[Trip Report] Havasupai and the Sublime- 21 minute read
tl;dr: New Year, New Goal
There are 61 National Parks in the United States. Visiting three to four a year will take 15 to 20 years to see every one of them, and that’s not even counting any National Monuments or other protected areas in the country. While out on a climbing road trip last year, Shan and I got a taste of America’s vast beauty through Utah and Colorado, and we realized that we needed more than just a small dose of it. So we decided to begin a journey of visiting every national park and doing a significant hike, climb, or camping trip at each of them.
This post goes over the first of the parks that we visited, the Grand Canyon in Arizona, where we spent three nights in the Havasupai Indian Reservation at the bottom of the canyon. I’ll go over how we prepared for the trip, our gear list, and I’ll share some photos of the canyon and the waterfalls. Also, being immersed in the park evoked a certain feeling, and so I’ll also share some thoughts on that along with research I’ve come across on the sublime, awe, and transcendentalism.
An Opportunity to Connect with Grandpa
On our dresser sits a photo of Shannon’s Grandpa on a snowy trail, decked out in backpacking gear, overlooking a section of the Grand Canyon. We had visited the park once before, where we stopped by the Visitor Center on the South Rim and witnessed the enormity of the canyon. This itself is a fantastic experience, but Grandpa’s photo inspired us to seek out a more meaningful hike into the canyon. Hiking into the canyon and experiencing it as he did could could serve as an opportunity to connect with our lost loved one, and offer another piece of closure for us.
Grandpa at the Grand Canyon
Making the Havasupai Campground Reservation
There are many options for hiking the Grand Canyon, and we knew Grandpa had done a few of them. Shan and I have always dreamed of visiting the impossibly blue waters of Havasupai, and at the time we decided to start our National Park journey, the campground reservation window happened to be opening soon. So we opted to try our hands at getting a spot.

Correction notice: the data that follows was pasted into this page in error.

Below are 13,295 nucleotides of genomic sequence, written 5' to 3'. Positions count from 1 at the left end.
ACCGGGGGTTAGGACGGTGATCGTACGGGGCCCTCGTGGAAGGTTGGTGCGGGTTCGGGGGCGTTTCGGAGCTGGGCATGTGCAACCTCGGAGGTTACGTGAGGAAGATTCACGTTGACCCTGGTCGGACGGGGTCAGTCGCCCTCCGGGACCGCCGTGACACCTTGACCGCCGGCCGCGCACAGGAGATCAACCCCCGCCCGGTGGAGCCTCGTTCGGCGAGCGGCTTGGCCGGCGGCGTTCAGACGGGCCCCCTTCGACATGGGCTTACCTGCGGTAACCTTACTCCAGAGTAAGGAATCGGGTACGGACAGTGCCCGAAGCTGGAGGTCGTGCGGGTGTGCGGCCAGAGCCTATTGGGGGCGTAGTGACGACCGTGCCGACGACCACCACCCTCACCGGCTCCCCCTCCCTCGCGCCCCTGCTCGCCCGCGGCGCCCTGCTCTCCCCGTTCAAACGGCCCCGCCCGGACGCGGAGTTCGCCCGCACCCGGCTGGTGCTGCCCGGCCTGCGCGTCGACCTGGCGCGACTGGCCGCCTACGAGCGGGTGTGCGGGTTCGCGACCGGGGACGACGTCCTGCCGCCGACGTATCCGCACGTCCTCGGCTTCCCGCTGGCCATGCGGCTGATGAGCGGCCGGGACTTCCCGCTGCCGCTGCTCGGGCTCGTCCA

On February 1st at 5am PST, the online reservation window for the Havasupai Campground opens to the public, and it is up to fate whether you’re able to connect through to make a reservation. We, miraculously, were able to land a spot at the beginning of March. We had barely any backpacking gear though, so we would need to spend the next six weeks getting prepared to travel to and stay in one of the most remote places in the country.
Gear List for Four days, Three Nights
This was the first backpacking trip that the two of us would embark on where we would need to depend on ourselves. This is a gear list with recommendations that we followed pretty closely and it ended up working pretty well for us with a few adjustments:
- The list recommends an Osprey Packs EXOS 58L Backpack. We picked up the 48L variant and got along just fine and were happy with it. REI Co-op’s Flash Packs also came recommended, and I believe it would have also worked out just as well for us.
- I got most of my hiking clothes from Nike, as I’m a fan of their Dri-FIT tech.
- I also picked up Nike Zoom Terra Kigers from their trail running collection. I was a fan of the fit on these and they ended up working really well for the amount of hiking we did.
- We both brought our Chacos instead of water shoes for the hike to Beaver Falls, and while they worked out well, we ended up with a lot of sores from the straps after the river crossings. If that sounds too rough, I would recommend bringing some dedicated water shoes for river crossings, as long as you don’t mind switching between shoes fairly often.
An endorsement for hammock camping
Instead of a tent, Shan and I opted for a double hammock, and a double sleeping bag. We also brought a sleeping pad for increased insulation and a hammock tarp to keep dry, since there was some drizzle during the night.
We adored hammock camping. It was really comfy for us and an amazing way to spend the trip. The setup was really light for backpacking, it was easy to set up and teardown, and again, so comfy. Havasupai also provides a unique opportunity for this as there’s a huge amount of trees in the area that are well-situated for hammocks, and most of the sites are right along a creek that runs through the campground. I will now absolutely recommend this style of camping over tent camping any chance I get.
My first camera
I’ve never owned a nice camera and have always relied on my phone for photography. This trip called for an upgrade, and we decided to go with Sony’s Alpha a6000. It’s a mirrorless camera, which fit our needs for a more compact and updated model. With such little time before the trip, I wasn’t able to take a course in photography or learn about all the features of my new camera, but I was able to read a primer on composition that was informative and helpful.